Stump Head
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  • In Short

     

    “What’s possible with painting that’s not in real life is you can see two or three sides of a personality at the same time”
    – George Condo
  • Spotlight

    Drawing inspiration from the breadth of the art historical canon—from Jean Auguste Dominique Ingres to Diego Velázquez—George Condo has honed a singular painterly aesthetic. He coined the terms “artificial realism” and “psychological cubism” to describe the postmodern hybridization of myriad art historical references in his works, which, over the past four decades, have manifested as a band of imagined characters who provide a mirror from which the complexities of human nature come into view. His single greatest influence, however, is indisputably Pablo Picasso.  
      

     

    “I don’t want to simply look at Picasso on the wall or read about Picasso… 

     

    Condo studied the modernist’s work as a young painter while living in Paris in the late 1980s and early 1990s, absorbing much of the Cubist master’s syntax—both in technique and in composition. Like Picasso, Condo sought to reinvigorate portraiture through the process of dismantling and putting back together, with the somewhat counterintuitive goal of more accurately—or fully—representing his subject. In Stump Head, Condo pays homage to his artistic idol not only in style and in form—but also in the figure’s striped top, which is most probably a nod to Picasso’s signature Breton shirt. “I don’t want to simply look at Picasso on the wall or read about Picasso,” Condo mused, “I want to actually paint through him, I want to paint into Picasso.”[i]
     
     




















    Pablo Picasso, Le Marin, 1938, Museum Berggruen, Nationalgalerie, Staatliche Museen, Berlin, Photo credit: bpk Bildagentur / Museum Berggruen / Jens Ziehe/ Art Resource, NY, Artwork © 2020 Estate of Pablo Picasso/Artists Rights Society (ARS), New York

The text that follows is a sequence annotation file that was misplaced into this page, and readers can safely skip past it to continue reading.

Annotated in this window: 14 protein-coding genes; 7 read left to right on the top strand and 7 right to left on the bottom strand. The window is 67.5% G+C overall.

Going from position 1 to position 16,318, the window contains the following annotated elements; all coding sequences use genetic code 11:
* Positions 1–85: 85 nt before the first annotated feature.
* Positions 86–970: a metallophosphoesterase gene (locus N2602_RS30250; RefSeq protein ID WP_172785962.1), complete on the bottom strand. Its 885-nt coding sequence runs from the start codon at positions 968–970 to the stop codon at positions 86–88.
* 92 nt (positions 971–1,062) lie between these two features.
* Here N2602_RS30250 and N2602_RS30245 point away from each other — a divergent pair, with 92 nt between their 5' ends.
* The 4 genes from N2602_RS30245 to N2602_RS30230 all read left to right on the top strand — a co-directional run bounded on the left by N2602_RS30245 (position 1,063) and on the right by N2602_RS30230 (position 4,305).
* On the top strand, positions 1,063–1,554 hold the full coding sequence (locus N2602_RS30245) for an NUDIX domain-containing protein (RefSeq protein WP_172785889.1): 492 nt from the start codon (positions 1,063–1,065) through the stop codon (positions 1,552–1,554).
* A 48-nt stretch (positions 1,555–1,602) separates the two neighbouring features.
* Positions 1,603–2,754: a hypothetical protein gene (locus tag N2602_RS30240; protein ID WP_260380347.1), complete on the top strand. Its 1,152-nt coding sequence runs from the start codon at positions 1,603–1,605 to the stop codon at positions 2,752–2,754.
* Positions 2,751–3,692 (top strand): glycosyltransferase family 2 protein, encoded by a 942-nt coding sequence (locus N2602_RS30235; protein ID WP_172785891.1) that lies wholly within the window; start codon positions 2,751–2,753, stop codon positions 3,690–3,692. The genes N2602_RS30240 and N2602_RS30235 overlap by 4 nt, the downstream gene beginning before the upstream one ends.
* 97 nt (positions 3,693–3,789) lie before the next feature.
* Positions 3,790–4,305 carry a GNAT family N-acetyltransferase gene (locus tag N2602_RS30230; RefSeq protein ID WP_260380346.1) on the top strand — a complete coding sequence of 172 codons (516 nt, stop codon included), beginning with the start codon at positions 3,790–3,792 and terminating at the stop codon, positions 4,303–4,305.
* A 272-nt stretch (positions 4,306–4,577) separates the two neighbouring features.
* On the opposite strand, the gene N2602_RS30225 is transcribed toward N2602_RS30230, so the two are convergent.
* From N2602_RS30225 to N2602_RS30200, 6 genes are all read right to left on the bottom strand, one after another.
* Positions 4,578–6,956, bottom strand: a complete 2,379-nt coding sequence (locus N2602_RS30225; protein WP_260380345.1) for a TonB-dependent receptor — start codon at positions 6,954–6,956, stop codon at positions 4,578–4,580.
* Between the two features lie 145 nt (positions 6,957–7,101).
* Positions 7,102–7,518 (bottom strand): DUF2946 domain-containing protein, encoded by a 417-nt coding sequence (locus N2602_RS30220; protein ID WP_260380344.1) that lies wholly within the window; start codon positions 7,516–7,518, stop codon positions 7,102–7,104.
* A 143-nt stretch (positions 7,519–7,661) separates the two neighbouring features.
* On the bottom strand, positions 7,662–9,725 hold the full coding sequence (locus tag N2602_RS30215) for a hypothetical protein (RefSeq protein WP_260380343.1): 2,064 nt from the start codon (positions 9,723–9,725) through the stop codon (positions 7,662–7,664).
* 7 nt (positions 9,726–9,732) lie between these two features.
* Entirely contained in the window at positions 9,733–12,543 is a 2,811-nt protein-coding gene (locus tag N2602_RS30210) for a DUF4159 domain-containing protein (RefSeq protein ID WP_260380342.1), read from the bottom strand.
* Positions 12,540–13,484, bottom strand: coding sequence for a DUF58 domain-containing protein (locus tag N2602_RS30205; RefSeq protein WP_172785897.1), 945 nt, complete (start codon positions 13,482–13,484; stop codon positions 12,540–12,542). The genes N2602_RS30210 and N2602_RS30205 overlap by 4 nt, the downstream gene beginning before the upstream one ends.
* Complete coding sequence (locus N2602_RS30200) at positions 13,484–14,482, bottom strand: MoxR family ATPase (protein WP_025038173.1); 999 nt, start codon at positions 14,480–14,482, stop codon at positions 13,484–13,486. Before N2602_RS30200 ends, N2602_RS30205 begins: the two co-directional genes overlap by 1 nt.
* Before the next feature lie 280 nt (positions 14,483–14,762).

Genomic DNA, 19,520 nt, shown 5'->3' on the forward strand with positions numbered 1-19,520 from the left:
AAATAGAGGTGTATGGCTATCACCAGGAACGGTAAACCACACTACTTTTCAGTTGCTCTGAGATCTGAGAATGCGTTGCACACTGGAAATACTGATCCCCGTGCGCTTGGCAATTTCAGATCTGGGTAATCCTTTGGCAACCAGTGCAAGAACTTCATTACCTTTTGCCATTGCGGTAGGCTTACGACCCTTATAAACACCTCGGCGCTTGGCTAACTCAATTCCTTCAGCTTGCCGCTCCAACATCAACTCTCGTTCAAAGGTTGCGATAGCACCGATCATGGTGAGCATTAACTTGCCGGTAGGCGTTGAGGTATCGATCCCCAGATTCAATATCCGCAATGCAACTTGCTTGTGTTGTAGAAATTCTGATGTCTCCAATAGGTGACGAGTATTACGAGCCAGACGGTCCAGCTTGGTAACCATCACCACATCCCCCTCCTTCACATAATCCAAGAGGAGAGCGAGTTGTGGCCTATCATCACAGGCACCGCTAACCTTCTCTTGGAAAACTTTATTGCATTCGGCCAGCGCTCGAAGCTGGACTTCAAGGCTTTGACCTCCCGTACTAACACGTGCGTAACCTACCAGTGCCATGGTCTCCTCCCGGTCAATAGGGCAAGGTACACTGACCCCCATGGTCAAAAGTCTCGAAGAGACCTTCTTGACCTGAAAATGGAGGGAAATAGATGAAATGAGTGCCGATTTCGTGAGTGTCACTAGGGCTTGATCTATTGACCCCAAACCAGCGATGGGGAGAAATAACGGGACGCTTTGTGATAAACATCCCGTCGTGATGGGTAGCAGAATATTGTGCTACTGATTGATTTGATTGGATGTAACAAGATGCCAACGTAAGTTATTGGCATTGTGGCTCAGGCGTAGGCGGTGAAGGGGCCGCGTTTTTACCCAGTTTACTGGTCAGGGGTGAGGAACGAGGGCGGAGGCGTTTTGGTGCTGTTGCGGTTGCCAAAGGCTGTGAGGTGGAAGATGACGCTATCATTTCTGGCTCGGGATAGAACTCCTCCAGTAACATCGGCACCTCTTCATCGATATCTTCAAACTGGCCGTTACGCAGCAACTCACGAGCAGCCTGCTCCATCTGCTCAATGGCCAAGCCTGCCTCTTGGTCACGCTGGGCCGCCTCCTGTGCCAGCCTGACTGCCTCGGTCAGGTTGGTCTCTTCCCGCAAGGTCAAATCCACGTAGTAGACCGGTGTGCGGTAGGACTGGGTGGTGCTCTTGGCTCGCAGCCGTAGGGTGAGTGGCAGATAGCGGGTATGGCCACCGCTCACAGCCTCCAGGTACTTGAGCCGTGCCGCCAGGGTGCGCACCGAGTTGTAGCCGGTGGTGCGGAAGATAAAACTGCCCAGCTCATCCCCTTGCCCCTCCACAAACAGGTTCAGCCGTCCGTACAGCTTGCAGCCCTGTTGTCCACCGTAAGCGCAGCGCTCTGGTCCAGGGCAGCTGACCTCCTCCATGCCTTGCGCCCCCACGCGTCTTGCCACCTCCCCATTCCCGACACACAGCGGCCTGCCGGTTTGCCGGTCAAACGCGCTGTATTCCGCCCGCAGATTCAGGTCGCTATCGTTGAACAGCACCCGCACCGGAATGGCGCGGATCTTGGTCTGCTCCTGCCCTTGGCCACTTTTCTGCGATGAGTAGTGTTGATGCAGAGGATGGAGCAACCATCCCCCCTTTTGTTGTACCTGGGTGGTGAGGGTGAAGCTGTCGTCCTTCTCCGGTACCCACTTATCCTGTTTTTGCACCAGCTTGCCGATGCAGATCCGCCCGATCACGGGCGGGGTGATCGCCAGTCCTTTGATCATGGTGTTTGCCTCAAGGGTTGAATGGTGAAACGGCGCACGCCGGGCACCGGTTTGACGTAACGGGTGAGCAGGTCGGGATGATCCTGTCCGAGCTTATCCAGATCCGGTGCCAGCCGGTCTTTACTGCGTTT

...I want to actually paint through him, I want to paint into Picasso” – George Condo


    Andy Warhol photographed on the fire escape of The Factory in Manhattan, New York, circa 1965-1967.
     
    As is standard for Condo’s work, however, within Stump Head is an implicit irony and humor. By incorporating the striped shirt, a motif so closely associated with Picasso (and later Andy Warhol), and titling the work Stump Head—a reference to someone who is unskilled or dimwitted—Condo’s homage to his greatest idol is both earnest and playful. It is precisely by poking fun at the canonical parameters of portraiture seen in the present work—such as the traditional three-quarter view, monochromatic backdrop, and monumental scale—that Condo is able to topple them, inviting a new and rigorous interrogation of the potentiality of the traditional genre in the 21st century. 
     
    Whimsical yet crude, Stump Head illustrates the manifold psychological states of Condo’s subject. Donning the artist’s signature distorted features—a bulbous nose, protruding ears, gnarly teeth, and a head that fuses into the body below—Condo’s figure is at once revolting and endearing. “Picasso painted a violin from four different perspectives at one moment. I do the same with psychological states. Four of them can occur simultaneously. Like glimpsing a bus with one passenger howling over a joke they're hearing down the phone, someone else asleep, someone else crying – I'll put them all in one face.”[ii]
     
     
     

    [i] George Condo, quoted in Thomas Kellein, “Interview with George Condo 2004,” George Condo: 100 Women, exh. cat., Museum der Moderne Salzburg, Salzburg, 2005, p. 34.
    [ii] George Condo quoted in Stuart Jeffries, “George Condo: ‘I was delirious. Nearly died,’” The Guardian, February 10, 2014, online.  
    • Provenance

      Luhring Augustine, New York
      Acquired from the above by the present owner in 2010

    • Exhibited

      Moscow, National Centre for Contemporary Arts, Mystifiers, February 12 - March 20, 2016, pp. 15, 40 (illustrated, p. 41; installation view illustrated, pp. 9, 10)

    • Artist Bio

      George Condo

      American • 1957

      Few artists have dedicated their careers as singularly to one genre as George Condo has to that of portraiture. He is drawn to the endless inquiries posed by the aesthetics and formal considerations of Caravaggio, Rembrandt and the Old Masters. Emerging on the New York art scene in the 1980s alongside contemporaries such as Keith Haring and Jean-Michel Basquiat, Condo developed a distinctive visual lexicon that is unmistakably his own. 

      Student to Warhol, friend to Basquiat and collaborator with William S. Burroughs, Condo tracked a different path. The artist frequently cites Picasso as a predominant influence in his contemporary cubist compositions and joyous use of paint. Condo is known for postmodernist compositions staked in wit and the grotesque, which draw the eye into a highly imaginary world. 

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Property from a European Private Collection

Stump Head

signed, titled and dated “Condo 09 Stump Head” on the reverse
oil on canvas
85 x 75 in. (215.9 x 190.5 cm)
Painted in 2009.

Estimate
$900,000 - 1,200,000 

sold for $1,050,000

Contact Specialist

Amanda Lo Iacono
Head of Evening Sale
New York
+1 212 940 1278

20th Century and Contemporary Art Evening Sale

New York Auction 2 July 2020